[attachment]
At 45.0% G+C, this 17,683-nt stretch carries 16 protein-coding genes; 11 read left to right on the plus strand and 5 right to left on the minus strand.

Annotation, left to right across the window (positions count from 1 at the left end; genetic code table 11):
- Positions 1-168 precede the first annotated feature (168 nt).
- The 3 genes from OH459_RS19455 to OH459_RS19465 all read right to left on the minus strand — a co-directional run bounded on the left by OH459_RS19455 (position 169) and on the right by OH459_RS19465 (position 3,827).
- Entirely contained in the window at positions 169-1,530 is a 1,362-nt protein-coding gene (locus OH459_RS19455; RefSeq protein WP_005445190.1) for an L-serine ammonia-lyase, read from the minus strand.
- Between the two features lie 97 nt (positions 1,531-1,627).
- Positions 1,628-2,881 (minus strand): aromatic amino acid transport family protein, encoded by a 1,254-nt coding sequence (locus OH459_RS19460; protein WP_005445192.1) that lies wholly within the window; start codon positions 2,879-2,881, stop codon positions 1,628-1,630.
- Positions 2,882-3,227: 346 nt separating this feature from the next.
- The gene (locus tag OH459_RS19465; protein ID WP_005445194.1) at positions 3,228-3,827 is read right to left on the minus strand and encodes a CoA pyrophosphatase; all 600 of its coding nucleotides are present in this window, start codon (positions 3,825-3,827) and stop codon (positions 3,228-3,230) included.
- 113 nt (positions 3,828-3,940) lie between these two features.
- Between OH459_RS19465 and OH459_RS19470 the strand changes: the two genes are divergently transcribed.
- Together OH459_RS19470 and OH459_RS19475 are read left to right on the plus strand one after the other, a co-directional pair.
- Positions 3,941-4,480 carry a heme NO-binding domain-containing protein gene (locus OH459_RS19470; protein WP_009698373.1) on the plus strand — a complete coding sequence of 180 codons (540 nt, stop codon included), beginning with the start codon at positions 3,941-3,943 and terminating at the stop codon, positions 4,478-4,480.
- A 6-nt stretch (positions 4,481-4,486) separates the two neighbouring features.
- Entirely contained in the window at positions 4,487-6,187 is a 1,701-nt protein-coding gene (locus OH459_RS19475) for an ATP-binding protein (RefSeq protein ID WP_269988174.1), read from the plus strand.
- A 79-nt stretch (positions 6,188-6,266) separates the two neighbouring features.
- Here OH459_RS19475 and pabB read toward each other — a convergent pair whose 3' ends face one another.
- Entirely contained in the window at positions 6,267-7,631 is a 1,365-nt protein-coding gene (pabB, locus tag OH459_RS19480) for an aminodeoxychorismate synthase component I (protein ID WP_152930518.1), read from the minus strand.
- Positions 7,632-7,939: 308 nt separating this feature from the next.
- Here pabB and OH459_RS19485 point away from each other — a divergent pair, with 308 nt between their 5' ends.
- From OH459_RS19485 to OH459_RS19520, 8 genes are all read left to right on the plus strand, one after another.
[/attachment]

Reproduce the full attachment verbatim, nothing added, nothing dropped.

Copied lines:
At 45.0% G+C, this 17,683-nt stretch carries 16 protein-coding genes; 11 read left to right on the plus strand and 5 right to left on the minus strand.

Annotation, left to right across the window (positions count from 1 at the left end; genetic code table 11):
- Positions 1-168 precede the first annotated feature (168 nt).
- The 3 genes from OH459_RS19455 to OH459_RS19465 all read right to left on the minus strand — a co-directional run bounded on the left by OH459_RS19455 (position 169) and on the right by OH459_RS19465 (position 3,827).
- Entirely contained in the window at positions 169-1,530 is a 1,362-nt protein-coding gene (locus OH459_RS19455; RefSeq protein WP_005445190.1) for an L-serine ammonia-lyase, read from the minus strand.
- Between the two features lie 97 nt (positions 1,531-1,627).
- Positions 1,628-2,881 (minus strand): aromatic amino acid transport family protein, encoded by a 1,254-nt coding sequence (locus OH459_RS19460; protein WP_005445192.1) that lies wholly within the window; start codon positions 2,879-2,881, stop codon positions 1,628-1,630.
- Positions 2,882-3,227: 346 nt separating this feature from the next.
- The gene (locus tag OH459_RS19465; protein ID WP_005445194.1) at positions 3,228-3,827 is read right to left on the minus strand and encodes a CoA pyrophosphatase; all 600 of its coding nucleotides are present in this window, start codon (positions 3,825-3,827) and stop codon (positions 3,228-3,230) included.
- 113 nt (positions 3,828-3,940) lie between these two features.
- Between OH459_RS19465 and OH459_RS19470 the strand changes: the two genes are divergently transcribed.
- Together OH459_RS19470 and OH459_RS19475 are read left to right on the plus strand one after the other, a co-directional pair.
- Positions 3,941-4,480 carry a heme NO-binding domain-containing protein gene (locus OH459_RS19470; protein WP_009698373.1) on the plus strand — a complete coding sequence of 180 codons (540 nt, stop codon included), beginning with the start codon at positions 3,941-3,943 and terminating at the stop codon, positions 4,478-4,480.
- A 6-nt stretch (positions 4,481-4,486) separates the two neighbouring features.
- Entirely contained in the window at positions 4,487-6,187 is a 1,701-nt protein-coding gene (locus OH459_RS19475) for an ATP-binding protein (RefSeq protein ID WP_269988174.1), read from the plus strand.
- A 79-nt stretch (positions 6,188-6,266) separates the two neighbouring features.
- Here OH459_RS19475 and pabB read toward each other — a convergent pair whose 3' ends face one another.
- Entirely contained in the window at positions 6,267-7,631 is a 1,365-nt protein-coding gene (pabB, locus tag OH459_RS19480) for an aminodeoxychorismate synthase component I (protein ID WP_152930518.1), read from the minus strand.
- Positions 7,632-7,939: 308 nt separating this feature from the next.
- Here pabB and OH459_RS19485 point away from each other — a divergent pair, with 308 nt between their 5' ends.
- From OH459_RS19485 to OH459_RS19520, 8 genes are all read left to right on the plus strand, one after another.